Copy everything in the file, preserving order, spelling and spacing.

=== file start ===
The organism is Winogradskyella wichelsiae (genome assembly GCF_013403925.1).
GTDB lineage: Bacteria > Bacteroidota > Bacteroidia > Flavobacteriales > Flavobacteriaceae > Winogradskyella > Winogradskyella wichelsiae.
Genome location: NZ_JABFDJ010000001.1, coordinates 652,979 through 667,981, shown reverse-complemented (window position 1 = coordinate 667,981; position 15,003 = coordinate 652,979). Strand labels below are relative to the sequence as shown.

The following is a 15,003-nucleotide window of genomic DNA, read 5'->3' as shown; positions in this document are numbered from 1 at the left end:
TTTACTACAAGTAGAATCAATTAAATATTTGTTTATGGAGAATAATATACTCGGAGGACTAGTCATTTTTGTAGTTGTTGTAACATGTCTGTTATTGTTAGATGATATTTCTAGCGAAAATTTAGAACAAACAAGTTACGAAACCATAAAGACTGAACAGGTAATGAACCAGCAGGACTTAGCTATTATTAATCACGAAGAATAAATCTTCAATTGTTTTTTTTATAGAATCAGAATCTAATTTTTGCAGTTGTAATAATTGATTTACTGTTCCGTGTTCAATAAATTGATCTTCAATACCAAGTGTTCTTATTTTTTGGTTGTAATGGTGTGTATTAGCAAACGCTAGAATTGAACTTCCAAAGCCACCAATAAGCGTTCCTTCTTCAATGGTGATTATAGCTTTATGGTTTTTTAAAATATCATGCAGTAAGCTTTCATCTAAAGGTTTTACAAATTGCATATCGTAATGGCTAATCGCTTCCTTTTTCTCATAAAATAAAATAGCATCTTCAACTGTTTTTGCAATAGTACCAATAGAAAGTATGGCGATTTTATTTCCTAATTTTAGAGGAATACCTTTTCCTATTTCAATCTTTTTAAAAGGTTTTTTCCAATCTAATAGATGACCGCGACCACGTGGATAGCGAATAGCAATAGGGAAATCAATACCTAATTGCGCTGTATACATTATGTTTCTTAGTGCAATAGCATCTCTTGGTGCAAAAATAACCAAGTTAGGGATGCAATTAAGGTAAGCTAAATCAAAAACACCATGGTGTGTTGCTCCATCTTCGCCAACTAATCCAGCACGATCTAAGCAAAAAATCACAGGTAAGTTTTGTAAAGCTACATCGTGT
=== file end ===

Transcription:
The organism is Winogradskyella wichelsiae (genome assembly GCF_013403925.1).
GTDB lineage: Bacteria > Bacteroidota > Bacteroidia > Flavobacteriales > Flavobacteriaceae > Winogradskyella > Winogradskyella wichelsiae.
Genome location: NZ_JABFDJ010000001.1, coordinates 652,979 through 667,981, shown reverse-complemented (window position 1 = coordinate 667,981; position 15,003 = coordinate 652,979). Strand labels below are relative to the sequence as shown.

The following is a 15,003-nucleotide window of genomic DNA, read 5'->3' as shown; positions in this document are numbered from 1 at the left end:
TTTACTACAAGTAGAATCAATTAAATATTTGTTTATGGAGAATAATATACTCGGAGGACTAGTCATTTTTGTAGTTGTTGTAACATGTCTGTTATTGTTAGATGATATTTCTAGCGAAAATTTAGAACAAACAAGTTACGAAACCATAAAGACTGAACAGGTAATGAACCAGCAGGACTTAGCTATTATTAATCACGAAGAATAAATCTTCAATTGTTTTTTTTATAGAATCAGAATCTAATTTTTGCAGTTGTAATAATTGATTTACTGTTCCGTGTTCAATAAATTGATCTTCAATACCAAGTGTTCTTATTTTTTGGTTGTAATGGTGTGTATTAGCAAACGCTAGAATTGAACTTCCAAAGCCACCAATAAGCGTTCCTTCTTCAATGGTGATTATAGCTTTATGGTTTTTTAAAATATCATGCAGTAAGCTTTCATCTAAAGGTTTTACAAATTGCATATCGTAATGGCTAATCGCTTCCTTTTTCTCATAAAATAAAATAGCATCTTCAACTGTTTTTGCAATAGTACCAATAGAAAGTATGGCGATTTTATTTCCTAATTTTAGAGGAATACCTTTTCCTATTTCAATCTTTTTAAAAGGTTTTTTCCAATCTAATAGATGACCGCGACCACGTGGATAGCGAATAGCAATAGGGAAATCAATACCTAATTGCGCTGTATACATTATGTTTCTTAGTGCAATAGCATCTCTTGGTGCAAAAATAACCAAGTTAGGGATGCAATTAAGGTAAGCTAAATCAAAAACACCATGGTGTGTTGCTCCATCTTCGCCAACTAATCCAGCACGATCTAAGCAAAAAATCACAGGTAAGTTTTGTAAAGCTACATCGTGT